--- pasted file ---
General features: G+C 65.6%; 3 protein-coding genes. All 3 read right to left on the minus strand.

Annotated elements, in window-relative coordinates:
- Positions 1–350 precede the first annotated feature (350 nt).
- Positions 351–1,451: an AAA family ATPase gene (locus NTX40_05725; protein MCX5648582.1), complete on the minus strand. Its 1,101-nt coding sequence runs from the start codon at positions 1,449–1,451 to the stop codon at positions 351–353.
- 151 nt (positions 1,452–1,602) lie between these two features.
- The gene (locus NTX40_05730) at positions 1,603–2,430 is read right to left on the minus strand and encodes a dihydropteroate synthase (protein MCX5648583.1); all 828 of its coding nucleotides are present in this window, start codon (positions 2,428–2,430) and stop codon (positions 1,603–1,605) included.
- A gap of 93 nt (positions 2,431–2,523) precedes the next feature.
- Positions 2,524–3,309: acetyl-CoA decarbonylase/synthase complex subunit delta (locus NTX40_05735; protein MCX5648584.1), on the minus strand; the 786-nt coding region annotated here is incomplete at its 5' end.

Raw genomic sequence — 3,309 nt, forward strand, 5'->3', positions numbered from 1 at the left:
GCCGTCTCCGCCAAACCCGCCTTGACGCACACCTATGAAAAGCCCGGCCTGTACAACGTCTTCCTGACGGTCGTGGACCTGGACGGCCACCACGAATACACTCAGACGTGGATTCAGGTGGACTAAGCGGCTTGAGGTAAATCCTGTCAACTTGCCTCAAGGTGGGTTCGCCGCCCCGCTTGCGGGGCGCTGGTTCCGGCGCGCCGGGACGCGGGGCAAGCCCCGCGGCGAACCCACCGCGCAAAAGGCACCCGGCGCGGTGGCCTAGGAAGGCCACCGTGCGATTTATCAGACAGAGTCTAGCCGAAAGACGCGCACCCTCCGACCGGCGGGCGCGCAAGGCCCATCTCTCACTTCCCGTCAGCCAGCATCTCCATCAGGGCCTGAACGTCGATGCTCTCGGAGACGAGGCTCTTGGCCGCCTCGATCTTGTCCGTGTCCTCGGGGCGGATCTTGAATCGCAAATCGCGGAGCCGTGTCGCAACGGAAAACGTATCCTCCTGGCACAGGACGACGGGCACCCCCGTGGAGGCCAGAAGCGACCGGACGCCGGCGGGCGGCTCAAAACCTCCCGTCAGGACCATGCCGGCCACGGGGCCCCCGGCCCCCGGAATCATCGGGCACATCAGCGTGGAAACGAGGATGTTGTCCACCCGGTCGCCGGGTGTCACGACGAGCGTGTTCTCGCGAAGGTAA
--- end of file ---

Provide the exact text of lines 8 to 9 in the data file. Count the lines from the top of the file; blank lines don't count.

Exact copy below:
- Positions 2,524–3,309: acetyl-CoA decarbonylase/synthase complex subunit delta (locus NTX40_05735; protein MCX5648584.1), on the minus strand; the 786-nt coding region annotated here is incomplete at its 5' end.

Raw genomic sequence — 3,309 nt, forward strand, 5'->3', positions numbered from 1 at the left: